The Next Generation in Joint Care

Saturday, April 22, 2017

Canine Neuter and its Behavior Effects

Text: Nacho Sierra (conduct therapist at the Hospital Veterinario Mediterráneo de Madrid)

Neutering a dog is sometimes a recurrent and habitual measure for the solution of the premature problems derived from the dominance, as the combats, the micción by marking, the escapes or the territoriality, and sometimes for those problems that it has not been possible to solve by Educational methods.

There are numerous authors who contribute different conclusions to the subject of neutering and its repercussion in the behavior of the animal. In any case, it is important to know some concepts and details:

Canine Neuter, in order to have a total effect on the behavior, must be performed before puberty of the animal. At this moment the animal produces its greater hormonal development and certain behaviors tend to appear with more instinctive force. Some of the superfluous indicators that hormone levels are already under development are the act of raising the limb in the male to urinate and the first heat in the female (between the nine months and the year of age, although sometimes there are individuals or Late or early breeds). Experiments have shown that male pups given testosterone lifted the limb to urinate at very early ages.

If Neutering occurs in adult ages, the behaviors learned in principle do not usually change markedly and we only eliminate the possibility of reproduction and reduce the sex drive. In many cases, we will diminish the temperament and in other cases, the conflict by domination.

In any case, the neuter "aggressive dog" behavior may continue trying, despite the castration if the behavior has been clearly established by learning or education.

Neutered in the male eliminates the production of the hormone testosterone (male hormone) but leaves in circulation the estrogen levels (female hormones) that every male possesses, and in many cases can "sweeten" their behavior.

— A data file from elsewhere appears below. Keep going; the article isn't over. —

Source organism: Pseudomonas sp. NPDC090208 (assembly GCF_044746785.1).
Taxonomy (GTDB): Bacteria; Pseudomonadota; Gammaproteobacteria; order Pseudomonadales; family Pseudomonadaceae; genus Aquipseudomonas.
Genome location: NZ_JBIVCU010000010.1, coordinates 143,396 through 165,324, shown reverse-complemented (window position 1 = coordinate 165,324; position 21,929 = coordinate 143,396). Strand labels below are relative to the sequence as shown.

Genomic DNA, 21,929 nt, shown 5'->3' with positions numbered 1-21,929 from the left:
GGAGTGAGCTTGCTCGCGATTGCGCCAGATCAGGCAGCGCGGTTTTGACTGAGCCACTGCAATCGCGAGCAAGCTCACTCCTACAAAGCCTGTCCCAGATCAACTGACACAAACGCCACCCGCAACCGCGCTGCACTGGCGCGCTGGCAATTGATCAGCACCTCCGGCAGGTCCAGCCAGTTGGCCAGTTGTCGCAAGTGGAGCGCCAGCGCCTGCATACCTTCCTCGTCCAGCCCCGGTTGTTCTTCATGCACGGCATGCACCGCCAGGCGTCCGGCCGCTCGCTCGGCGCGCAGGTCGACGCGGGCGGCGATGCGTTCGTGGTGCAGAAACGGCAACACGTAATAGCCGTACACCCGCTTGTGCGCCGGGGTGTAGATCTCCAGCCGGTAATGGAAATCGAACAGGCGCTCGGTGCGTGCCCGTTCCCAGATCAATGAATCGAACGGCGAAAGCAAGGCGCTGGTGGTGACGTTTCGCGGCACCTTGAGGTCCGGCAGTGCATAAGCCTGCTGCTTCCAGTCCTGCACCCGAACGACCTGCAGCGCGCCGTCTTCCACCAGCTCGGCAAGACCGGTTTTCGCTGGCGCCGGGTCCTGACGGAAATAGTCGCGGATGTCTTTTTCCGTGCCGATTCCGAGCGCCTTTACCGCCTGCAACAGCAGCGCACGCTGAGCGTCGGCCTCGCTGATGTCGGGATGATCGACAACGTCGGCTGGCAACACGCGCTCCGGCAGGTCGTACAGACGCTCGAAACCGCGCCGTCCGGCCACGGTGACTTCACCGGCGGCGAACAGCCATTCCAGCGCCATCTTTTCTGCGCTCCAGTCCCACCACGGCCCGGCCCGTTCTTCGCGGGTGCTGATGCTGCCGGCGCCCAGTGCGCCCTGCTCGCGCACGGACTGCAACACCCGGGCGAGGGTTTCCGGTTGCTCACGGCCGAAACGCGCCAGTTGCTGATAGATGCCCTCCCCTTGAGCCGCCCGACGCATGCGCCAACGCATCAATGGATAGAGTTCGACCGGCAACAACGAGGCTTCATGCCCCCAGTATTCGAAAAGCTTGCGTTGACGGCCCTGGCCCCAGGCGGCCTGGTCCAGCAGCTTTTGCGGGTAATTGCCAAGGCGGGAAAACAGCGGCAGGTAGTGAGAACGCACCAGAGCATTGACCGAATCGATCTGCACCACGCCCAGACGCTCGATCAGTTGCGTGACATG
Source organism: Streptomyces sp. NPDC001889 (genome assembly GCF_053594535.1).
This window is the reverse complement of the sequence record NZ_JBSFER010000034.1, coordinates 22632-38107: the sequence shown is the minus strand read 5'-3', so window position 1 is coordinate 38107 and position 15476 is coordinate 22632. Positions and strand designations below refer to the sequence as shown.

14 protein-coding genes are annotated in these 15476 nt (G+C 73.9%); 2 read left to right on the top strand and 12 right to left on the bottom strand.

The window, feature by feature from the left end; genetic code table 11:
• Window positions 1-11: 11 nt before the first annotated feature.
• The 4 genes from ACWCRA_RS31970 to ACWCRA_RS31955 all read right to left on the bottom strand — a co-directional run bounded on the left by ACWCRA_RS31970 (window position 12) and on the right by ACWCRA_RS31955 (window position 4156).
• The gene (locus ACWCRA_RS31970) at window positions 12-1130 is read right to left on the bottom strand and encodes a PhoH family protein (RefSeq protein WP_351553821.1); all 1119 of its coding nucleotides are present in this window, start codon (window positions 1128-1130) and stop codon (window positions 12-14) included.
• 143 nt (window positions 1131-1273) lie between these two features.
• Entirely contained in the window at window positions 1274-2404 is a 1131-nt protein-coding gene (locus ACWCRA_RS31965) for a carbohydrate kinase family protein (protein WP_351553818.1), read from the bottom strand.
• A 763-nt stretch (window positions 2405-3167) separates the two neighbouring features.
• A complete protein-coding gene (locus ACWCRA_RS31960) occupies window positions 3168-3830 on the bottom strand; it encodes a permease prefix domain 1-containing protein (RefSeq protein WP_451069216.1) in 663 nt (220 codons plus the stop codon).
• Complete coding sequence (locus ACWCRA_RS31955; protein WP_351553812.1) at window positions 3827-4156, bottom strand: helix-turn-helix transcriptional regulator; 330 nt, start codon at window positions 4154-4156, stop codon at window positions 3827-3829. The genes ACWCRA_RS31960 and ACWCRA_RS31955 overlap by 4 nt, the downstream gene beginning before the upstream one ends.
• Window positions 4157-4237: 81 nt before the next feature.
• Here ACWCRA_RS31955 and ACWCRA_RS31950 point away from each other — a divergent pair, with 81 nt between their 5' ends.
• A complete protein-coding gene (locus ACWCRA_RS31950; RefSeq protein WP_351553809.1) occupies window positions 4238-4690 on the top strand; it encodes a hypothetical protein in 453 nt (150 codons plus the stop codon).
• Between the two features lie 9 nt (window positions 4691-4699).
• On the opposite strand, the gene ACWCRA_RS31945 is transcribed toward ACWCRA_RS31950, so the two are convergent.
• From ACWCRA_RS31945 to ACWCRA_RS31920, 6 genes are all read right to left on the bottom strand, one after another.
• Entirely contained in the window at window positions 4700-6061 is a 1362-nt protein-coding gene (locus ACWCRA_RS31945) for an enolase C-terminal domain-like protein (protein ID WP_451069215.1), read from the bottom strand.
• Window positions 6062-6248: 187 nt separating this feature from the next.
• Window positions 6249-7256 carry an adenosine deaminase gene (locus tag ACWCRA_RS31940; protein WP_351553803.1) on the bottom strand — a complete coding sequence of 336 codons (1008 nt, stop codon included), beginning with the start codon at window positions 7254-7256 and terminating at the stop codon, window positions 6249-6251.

Castration is not indicated in the fearful, insecure or with aggressive shyness individuals, since this could aggravate the problem, being able to see lowered their levels of security and turn it into even more fearful dogs.

This is why it is very important not to confuse aggressive aggressiveness with dominance. In any case, there is a period of total elimination of the hormone from two to three months from the surgical castration.

I have several examples of dominant aggressive dogs with their owners who, after neutered in adulthood, have severely diminished and debilitated their aggressive behaviors in both frequency and intensity. But also, sometimes, neuter in these age's may not be enough, since the learned behaviors can be deeply rooted and it is necessary to act conducting behavior therapy. In the case of doubt, before the possibility of a behavior change by a surgical castration, we can subject the animal to a chemical castration and thus test the effects with Suprelorin implants. In any case, complementary behavioral therapy will be required. The effects of chemical castration will begin to be noticeable after the month and a half and last for six months. We recommend to carry it out always under veterinary prescription.